Redbridge MPs welcome Lib Dem vow to stop constituency shake-up

The proposed removal of the Ilford South constituency, including MP Mike Gapes, may have been stopped after Liberal Democrats vowed to block the controversial boundary changes.

The House of Commons seat, which incorporates Ilford, Seven Kings and other areas, would have been abolished under plans to change constituencies in England.

Last year’s report by the Boundary Commission for England proposed to divide the area between a new Wanstead and Woodford constituency, Ilford North, Barking and Dagenham and East Ham.

Mr Gapes, who has held the seat since 1992, said the plans would “destroy community relationships”.

Speaking after the report was released, he said: “The relationship I have worked to build with the community over 20 years has been cast asunder with the stroke of a pen.”


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But on Monday the Labour MP was celebrating confirmation that the Liberal Democrats would vote against the plans.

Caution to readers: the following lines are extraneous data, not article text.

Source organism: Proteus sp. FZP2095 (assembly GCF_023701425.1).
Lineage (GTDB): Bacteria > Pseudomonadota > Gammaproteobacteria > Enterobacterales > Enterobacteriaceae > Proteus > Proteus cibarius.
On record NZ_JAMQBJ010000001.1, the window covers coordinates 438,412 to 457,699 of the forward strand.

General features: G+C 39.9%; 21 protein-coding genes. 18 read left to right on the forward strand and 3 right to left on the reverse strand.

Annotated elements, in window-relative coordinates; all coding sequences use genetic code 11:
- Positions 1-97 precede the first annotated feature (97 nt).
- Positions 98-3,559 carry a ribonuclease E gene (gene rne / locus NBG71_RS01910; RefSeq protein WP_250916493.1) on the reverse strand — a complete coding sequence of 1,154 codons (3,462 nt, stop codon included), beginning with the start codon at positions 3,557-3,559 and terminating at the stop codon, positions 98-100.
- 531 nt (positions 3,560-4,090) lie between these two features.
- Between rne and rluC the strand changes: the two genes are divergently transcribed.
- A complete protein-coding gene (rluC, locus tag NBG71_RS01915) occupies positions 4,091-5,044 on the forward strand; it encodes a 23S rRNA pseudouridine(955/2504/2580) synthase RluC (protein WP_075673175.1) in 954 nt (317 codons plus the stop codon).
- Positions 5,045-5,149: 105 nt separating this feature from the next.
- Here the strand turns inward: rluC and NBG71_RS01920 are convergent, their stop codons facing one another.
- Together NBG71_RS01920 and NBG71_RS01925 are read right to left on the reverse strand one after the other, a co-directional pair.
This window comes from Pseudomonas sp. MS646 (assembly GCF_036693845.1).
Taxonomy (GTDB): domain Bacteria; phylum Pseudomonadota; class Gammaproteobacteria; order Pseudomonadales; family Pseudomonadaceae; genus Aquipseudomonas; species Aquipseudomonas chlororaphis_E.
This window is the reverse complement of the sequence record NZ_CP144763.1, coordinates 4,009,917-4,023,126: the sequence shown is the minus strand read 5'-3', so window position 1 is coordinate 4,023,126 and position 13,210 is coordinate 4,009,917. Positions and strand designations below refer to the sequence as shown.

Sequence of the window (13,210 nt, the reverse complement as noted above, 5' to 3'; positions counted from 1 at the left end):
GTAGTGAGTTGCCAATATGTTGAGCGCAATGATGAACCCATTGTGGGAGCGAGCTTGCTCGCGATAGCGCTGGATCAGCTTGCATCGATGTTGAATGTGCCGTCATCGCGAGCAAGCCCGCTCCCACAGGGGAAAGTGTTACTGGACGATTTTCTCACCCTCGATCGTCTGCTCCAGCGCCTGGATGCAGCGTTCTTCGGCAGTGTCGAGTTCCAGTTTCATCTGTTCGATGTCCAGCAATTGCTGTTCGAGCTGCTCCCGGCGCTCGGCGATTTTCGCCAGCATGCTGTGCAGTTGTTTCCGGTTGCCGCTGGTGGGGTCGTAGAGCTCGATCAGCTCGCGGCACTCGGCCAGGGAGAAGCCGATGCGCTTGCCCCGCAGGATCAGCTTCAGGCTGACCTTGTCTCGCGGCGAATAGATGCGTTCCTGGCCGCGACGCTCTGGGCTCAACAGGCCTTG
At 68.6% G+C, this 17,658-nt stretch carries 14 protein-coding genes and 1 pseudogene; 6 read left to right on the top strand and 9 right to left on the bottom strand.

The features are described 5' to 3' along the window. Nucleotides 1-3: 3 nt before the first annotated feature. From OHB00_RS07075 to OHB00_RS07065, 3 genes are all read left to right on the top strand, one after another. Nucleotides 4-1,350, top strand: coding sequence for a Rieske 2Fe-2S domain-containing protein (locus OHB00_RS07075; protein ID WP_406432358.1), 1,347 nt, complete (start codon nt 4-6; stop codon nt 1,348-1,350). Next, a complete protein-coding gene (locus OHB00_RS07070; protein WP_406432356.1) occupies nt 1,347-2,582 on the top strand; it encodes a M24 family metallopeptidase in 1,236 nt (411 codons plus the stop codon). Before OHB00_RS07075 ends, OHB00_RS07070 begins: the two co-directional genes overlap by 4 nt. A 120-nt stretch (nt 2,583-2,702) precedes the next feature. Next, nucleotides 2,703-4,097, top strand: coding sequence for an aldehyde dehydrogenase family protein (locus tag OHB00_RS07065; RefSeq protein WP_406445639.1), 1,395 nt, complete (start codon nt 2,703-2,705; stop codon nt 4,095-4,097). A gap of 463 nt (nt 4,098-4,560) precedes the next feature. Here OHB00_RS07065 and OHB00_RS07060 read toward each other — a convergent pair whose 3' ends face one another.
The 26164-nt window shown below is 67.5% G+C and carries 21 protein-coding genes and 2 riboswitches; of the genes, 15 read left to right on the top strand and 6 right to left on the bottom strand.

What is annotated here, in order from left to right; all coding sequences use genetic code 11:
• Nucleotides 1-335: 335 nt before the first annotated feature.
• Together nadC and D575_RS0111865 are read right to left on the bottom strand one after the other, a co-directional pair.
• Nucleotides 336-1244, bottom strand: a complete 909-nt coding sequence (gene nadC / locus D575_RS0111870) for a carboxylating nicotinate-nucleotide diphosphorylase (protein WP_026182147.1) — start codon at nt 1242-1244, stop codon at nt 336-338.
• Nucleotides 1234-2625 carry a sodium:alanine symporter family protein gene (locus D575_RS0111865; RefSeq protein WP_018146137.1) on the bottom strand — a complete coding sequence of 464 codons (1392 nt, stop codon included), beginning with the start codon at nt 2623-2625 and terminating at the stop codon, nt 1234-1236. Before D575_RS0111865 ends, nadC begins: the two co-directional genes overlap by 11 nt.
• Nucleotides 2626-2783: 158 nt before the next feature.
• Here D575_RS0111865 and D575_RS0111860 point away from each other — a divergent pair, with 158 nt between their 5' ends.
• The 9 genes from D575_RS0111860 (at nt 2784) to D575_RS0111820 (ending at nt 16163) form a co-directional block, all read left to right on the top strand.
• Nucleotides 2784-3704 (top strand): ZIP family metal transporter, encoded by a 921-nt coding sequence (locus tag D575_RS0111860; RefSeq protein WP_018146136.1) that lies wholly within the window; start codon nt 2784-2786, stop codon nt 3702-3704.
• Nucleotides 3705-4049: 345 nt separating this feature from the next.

He said: “It’s good news for Ilford South. It means it still continues to have an MP and the whole proposal was complete nonsense anyway.

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“It’s not just about equalising the population, it’s about having a community group that makes sense.”

The new boundaries would have divided central Ilford and other areas into different constituencies.

Ilford train station would have been in Wanstead and Woodford but the police station would have been in East Ham, for example.

Ilford North MP Lee Scott and Chingford and Woodford Green MP Iain Duncan Smith also made representations against the plans.

Mr Scott said: “I’m pleased my constituency is staying the same but it’s a disappointment not to reduce the number of MPs.

“I don’t know what happens now but it looks like we will fight the next election in our constituencies.”

The proposals aimed to lower the number of MPs and even out voter numbers.

But Leyton and Wanstead MP John Cryer said the change was unnecessary.

He added: “The Boundary Commission works to be proportional anyway and there was no need for what the government was trying to do, which was gerrymandering.”

Nick Clegg said the move was in response to the Conservatives dropping House of Lords reforms and “breaking” the coalition agreement.

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